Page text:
Hong Kong shares lose appeal as Chinese equities stabilise

The divergence between China and Hong Kong equities continued to widen at the start of the week, as the conditions have largely faded.

Hong Kong
Source: Bloomberg

During the Chinese stock rout, investors turned to H-Shares which are less vulnerable to mainland deleveraging, while their cheaper valuations also make a more compelling investment.

China’s support measures to stabilise Chinese equities appeared to have taken effect. While the Shanghai Composite was unable to make any meaningful rally above the 4000 handle, downsides were mostly cushioned by state buying, among other initiatives. Continued stability in the markets will likely restore investor confidence.

We are already seeing margin lending back on the rise. Data from the China Securities Finance Corp (CSFC) showed that total outstanding margin loans rose nearly 6% or CNY 1.37 trillion as of 13 August 2015, from the lows of CNY 1.29 trillion on 3 August 2015.

However, I feel the authorities will keep the increase in margin trading in check, given that deleveraging was a major contributor to the recent stock slump. That said, a large portion of the rise in margin loans could have likely originated from stock purchases by the CSFC, as part of the government’s efforts to steady the equity markets.

As such, the probability of a sharp reversal in margin debt would be even lower since the state agency does not face the disadvantages of a retail trader. Furthermore, China’s securities regulator said that the CSFC will continue to stabilise the stock markets for a couple of years.

Apart from China’s stability, investors are unwinding Hong Kong stock positions in anticipation of the normalisation of US interest rates sometime this year. Higher borrowing costs are bad for property companies, as it would be costlier to finance projects.

Property-related public companies comprise a quarter of the MSCI Hong Kong index. Furthermore, China’s surprise devaluation last Tuesday may trim the purchasing power of Chinese visitors, which would add to weak retail sales in Hong Kong.

Asian currencies lower

In the Asian currency market, yuan remained relatively steady after a little changed PBOC fixing. USD/CNY mostly traded within 6.3940-6.3950. Notwithstanding a calm renminbi, Asian currencies were under pressure, with several units affected by a Morgan Stanley report outlining the 10 economies that are susceptible to China’s slowdown.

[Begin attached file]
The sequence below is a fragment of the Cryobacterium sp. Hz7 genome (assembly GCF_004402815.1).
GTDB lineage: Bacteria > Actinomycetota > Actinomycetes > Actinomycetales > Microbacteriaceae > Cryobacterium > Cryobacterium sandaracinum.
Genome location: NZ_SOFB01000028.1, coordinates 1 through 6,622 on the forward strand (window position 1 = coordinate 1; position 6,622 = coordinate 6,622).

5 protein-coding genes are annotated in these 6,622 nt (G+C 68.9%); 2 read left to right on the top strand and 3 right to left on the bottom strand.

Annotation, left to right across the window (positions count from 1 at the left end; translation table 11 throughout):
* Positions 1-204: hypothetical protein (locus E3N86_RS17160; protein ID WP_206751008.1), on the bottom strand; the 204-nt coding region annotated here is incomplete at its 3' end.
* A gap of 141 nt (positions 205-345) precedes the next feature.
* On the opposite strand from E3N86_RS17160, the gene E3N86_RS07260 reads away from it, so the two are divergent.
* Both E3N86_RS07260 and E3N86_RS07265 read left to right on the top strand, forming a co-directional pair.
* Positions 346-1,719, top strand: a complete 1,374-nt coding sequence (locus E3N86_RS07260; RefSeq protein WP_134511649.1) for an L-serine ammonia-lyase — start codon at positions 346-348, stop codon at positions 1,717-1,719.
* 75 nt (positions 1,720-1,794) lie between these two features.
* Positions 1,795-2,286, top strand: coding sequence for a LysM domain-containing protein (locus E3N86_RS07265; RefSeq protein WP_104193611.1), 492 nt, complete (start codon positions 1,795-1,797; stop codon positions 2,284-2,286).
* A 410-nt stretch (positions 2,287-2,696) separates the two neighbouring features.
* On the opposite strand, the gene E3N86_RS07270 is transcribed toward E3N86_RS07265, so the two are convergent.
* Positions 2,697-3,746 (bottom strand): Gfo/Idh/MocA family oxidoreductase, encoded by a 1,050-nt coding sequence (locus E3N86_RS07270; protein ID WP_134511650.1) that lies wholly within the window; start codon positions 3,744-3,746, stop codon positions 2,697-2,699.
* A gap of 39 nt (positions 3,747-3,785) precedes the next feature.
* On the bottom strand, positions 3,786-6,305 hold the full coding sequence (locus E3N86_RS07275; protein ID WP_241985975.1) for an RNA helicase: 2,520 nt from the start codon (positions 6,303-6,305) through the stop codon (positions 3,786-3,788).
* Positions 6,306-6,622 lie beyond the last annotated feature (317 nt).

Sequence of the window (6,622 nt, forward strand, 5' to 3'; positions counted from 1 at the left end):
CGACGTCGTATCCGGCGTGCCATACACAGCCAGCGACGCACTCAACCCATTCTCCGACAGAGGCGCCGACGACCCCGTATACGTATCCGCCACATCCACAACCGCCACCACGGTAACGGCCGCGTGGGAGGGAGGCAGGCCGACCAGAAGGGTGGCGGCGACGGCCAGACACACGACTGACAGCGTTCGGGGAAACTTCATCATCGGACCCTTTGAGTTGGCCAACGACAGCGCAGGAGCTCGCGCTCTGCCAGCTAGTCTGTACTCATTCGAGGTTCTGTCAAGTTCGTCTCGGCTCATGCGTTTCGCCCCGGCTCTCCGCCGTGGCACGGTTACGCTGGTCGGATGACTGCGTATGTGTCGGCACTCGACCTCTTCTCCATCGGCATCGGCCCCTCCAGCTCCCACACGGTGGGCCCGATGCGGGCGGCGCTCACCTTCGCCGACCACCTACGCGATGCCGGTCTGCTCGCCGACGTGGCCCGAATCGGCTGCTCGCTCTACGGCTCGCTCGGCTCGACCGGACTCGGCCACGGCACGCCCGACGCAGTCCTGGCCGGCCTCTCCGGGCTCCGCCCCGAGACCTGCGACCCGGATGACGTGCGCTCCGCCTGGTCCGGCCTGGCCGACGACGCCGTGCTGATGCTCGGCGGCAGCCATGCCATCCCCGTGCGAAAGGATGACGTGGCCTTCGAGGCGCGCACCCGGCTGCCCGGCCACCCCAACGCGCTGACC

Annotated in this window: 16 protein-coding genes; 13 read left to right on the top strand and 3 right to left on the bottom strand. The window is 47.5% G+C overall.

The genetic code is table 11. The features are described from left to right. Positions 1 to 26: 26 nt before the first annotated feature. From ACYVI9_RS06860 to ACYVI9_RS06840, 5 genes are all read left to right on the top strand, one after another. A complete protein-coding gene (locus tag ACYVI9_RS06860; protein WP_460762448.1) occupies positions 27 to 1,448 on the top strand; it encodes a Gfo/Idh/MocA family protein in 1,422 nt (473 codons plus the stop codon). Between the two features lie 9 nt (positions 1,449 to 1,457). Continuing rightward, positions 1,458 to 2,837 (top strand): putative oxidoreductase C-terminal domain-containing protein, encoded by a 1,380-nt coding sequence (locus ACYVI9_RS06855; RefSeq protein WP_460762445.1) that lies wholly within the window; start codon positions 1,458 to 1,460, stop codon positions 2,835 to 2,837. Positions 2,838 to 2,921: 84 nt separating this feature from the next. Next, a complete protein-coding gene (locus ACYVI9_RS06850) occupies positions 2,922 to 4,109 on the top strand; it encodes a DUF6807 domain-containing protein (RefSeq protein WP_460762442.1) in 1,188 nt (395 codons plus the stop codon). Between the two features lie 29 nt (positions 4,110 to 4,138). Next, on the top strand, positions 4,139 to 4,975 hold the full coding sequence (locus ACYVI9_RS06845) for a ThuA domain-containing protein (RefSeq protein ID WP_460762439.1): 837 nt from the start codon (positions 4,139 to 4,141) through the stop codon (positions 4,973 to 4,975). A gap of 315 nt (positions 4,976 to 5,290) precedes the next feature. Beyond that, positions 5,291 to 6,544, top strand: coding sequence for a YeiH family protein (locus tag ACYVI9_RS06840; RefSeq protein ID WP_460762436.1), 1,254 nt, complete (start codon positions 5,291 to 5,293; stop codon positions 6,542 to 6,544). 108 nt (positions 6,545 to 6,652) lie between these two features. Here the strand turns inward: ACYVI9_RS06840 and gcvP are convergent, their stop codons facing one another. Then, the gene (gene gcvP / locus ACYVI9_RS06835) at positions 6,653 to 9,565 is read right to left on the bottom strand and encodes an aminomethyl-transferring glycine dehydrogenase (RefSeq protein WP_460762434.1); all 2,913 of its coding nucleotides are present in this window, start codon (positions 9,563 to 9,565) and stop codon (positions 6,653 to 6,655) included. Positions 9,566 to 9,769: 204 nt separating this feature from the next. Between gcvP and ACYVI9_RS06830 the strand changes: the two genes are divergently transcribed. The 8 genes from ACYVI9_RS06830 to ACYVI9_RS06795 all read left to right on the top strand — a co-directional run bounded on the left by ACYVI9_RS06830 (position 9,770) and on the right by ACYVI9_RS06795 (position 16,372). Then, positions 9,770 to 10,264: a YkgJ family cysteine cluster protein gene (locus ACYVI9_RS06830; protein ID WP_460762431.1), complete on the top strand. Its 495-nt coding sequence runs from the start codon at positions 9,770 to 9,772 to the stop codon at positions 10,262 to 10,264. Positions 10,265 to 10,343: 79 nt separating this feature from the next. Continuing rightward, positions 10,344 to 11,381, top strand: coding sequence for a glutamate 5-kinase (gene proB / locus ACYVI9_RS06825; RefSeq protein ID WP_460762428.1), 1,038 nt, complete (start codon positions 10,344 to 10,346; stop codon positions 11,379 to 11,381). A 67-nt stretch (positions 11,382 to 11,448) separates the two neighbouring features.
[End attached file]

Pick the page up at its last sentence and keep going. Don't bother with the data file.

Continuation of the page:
Taiwan, Thailand and Singapore were among the 10. The Taiwanese dollar (TWD) was the worst performer today, declining 0.9% against the greenback as of 4.15pm SGT. The ringgit remained soggy, although I suspected official bids have likely stalled the currency’s decline. USD/SGD also struggled to advance beyond 1.4100.

Major FX pairs are mostly stuck in range trading, amid low volatility. Most market participants are eyeing the FOMC minutes and US inflation data this Wednesday for trading catalysts. Should the Fed officials indicate worries over falling inflation expectations and the impact of a stronger US dollar, we should see a fair amount of market volatility filtering through as uncertainty mounts.

 

Noble intentions

The embattled commodity trader, Noble Group, held an investor day event today, where CEO Yusuf Alireza said that the company can deliver over $2 billion of operating income in the next three to five years. He added that the revenue forecasts were based on the assumption of no new investments. It appeared that Mr Alireza’s comments gave a little boost to Noble share prices, which trimmed losses to around -4% as of 4.38pm SGT.

At the moment, liquidity woes may deter investors from purchasing the stock. Moody’s noted last week that the Noble’s liquidity profile has deteriorated compared to the last few years. It specifically pointed out that the company may have trouble meeting short-term debt obligations. According to Moody’s, although Noble has $1.1 billion in cash and $1.8 billion in credit lines, this is insufficient to service the $3.5 billion debt due to mature over the next 12 months.

Meanwhile, the Straits Times Index (STI) registered an annualised total return of 7.8% over a 10-year period, according to SGX. This is higher than Hang Seng's 7.6%, Dow Jones’ 5.9% and Nikkei 225's 4.1%. The Singapore bourse operator added that the ETF traded value was up 37% year-on-year for the period of Jan-Jul.

However, I feel that current conditions have become unfavourable for Singapore stocks. The STI saw a reversal in April after reaching a high of 3539.95, switching to a downtrend. The Index came under heavy selling pressure in middle of July, losing around 300 points within four weeks, and is now over 8% lower on the year. In comparison, China and Japan are up 15.4% (CSI 300) and 18.2% (Nikkei 225).

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